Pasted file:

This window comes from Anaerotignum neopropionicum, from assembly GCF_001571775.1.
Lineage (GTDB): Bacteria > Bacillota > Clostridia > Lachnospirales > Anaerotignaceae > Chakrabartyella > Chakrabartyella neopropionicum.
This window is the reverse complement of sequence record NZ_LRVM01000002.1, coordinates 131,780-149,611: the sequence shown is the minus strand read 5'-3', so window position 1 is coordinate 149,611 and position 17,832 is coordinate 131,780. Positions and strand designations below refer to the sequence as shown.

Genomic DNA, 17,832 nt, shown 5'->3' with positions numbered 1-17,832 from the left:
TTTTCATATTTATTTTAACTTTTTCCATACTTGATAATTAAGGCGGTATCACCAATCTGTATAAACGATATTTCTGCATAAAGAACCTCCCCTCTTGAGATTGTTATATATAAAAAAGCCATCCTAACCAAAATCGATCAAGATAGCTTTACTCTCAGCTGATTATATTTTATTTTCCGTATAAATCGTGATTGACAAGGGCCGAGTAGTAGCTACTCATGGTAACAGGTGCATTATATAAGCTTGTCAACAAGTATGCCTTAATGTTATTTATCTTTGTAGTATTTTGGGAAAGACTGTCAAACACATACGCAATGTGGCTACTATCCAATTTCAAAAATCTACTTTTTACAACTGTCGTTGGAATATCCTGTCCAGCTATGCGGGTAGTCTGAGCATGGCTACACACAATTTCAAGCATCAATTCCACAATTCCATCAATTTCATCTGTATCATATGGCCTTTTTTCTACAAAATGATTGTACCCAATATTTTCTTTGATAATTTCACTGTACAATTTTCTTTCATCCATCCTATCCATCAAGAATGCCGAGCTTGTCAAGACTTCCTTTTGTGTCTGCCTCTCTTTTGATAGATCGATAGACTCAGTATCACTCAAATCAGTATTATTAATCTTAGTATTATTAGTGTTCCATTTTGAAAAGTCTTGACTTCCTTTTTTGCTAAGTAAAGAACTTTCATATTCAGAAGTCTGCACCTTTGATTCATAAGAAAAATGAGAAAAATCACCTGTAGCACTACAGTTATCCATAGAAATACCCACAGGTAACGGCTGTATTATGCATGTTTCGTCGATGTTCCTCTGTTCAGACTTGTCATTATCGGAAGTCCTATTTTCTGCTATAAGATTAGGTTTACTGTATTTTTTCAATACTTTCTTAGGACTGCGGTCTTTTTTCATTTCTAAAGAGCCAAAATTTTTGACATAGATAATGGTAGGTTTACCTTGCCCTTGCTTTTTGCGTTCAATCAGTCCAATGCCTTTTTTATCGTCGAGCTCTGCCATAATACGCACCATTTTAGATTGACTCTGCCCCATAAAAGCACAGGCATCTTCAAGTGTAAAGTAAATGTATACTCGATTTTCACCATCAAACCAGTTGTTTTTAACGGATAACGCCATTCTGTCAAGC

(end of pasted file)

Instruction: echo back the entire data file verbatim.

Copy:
This window comes from Anaerotignum neopropionicum, from assembly GCF_001571775.1.
Lineage (GTDB): Bacteria > Bacillota > Clostridia > Lachnospirales > Anaerotignaceae > Chakrabartyella > Chakrabartyella neopropionicum.
This window is the reverse complement of sequence record NZ_LRVM01000002.1, coordinates 131,780-149,611: the sequence shown is the minus strand read 5'-3', so window position 1 is coordinate 149,611 and position 17,832 is coordinate 131,780. Positions and strand designations below refer to the sequence as shown.

Genomic DNA, 17,832 nt, shown 5'->3' with positions numbered 1-17,832 from the left:
TTTTCATATTTATTTTAACTTTTTCCATACTTGATAATTAAGGCGGTATCACCAATCTGTATAAACGATATTTCTGCATAAAGAACCTCCCCTCTTGAGATTGTTATATATAAAAAAGCCATCCTAACCAAAATCGATCAAGATAGCTTTACTCTCAGCTGATTATATTTTATTTTCCGTATAAATCGTGATTGACAAGGGCCGAGTAGTAGCTACTCATGGTAACAGGTGCATTATATAAGCTTGTCAACAAGTATGCCTTAATGTTATTTATCTTTGTAGTATTTTGGGAAAGACTGTCAAACACATACGCAATGTGGCTACTATCCAATTTCAAAAATCTACTTTTTACAACTGTCGTTGGAATATCCTGTCCAGCTATGCGGGTAGTCTGAGCATGGCTACACACAATTTCAAGCATCAATTCCACAATTCCATCAATTTCATCTGTATCATATGGCCTTTTTTCTACAAAATGATTGTACCCAATATTTTCTTTGATAATTTCACTGTACAATTTTCTTTCATCCATCCTATCCATCAAGAATGCCGAGCTTGTCAAGACTTCCTTTTGTGTCTGCCTCTCTTTTGATAGATCGATAGACTCAGTATCACTCAAATCAGTATTATTAATCTTAGTATTATTAGTGTTCCATTTTGAAAAGTCTTGACTTCCTTTTTTGCTAAGTAAAGAACTTTCATATTCAGAAGTCTGCACCTTTGATTCATAAGAAAAATGAGAAAAATCACCTGTAGCACTACAGTTATCCATAGAAATACCCACAGGTAACGGCTGTATTATGCATGTTTCGTCGATGTTCCTCTGTTCAGACTTGTCATTATCGGAAGTCCTATTTTCTGCTATAAGATTAGGTTTACTGTATTTTTTCAATACTTTCTTAGGACTGCGGTCTTTTTTCATTTCTAAAGAGCCAAAATTTTTGACATAGATAATGGTAGGTTTACCTTGCCCTTGCTTTTTGCGTTCAATCAGTCCAATGCCTTTTTTATCGTCGAGCTCTGCCATAATACGCACCATTTTAGATTGACTCTGCCCCATAAAAGCACAGGCATCTTCAAGTGTAAAGTAAATGTATACTCGATTTTCACCATCAAACCAGTTGTTTTTAACGGATAACGCCATTCTGTCAAGC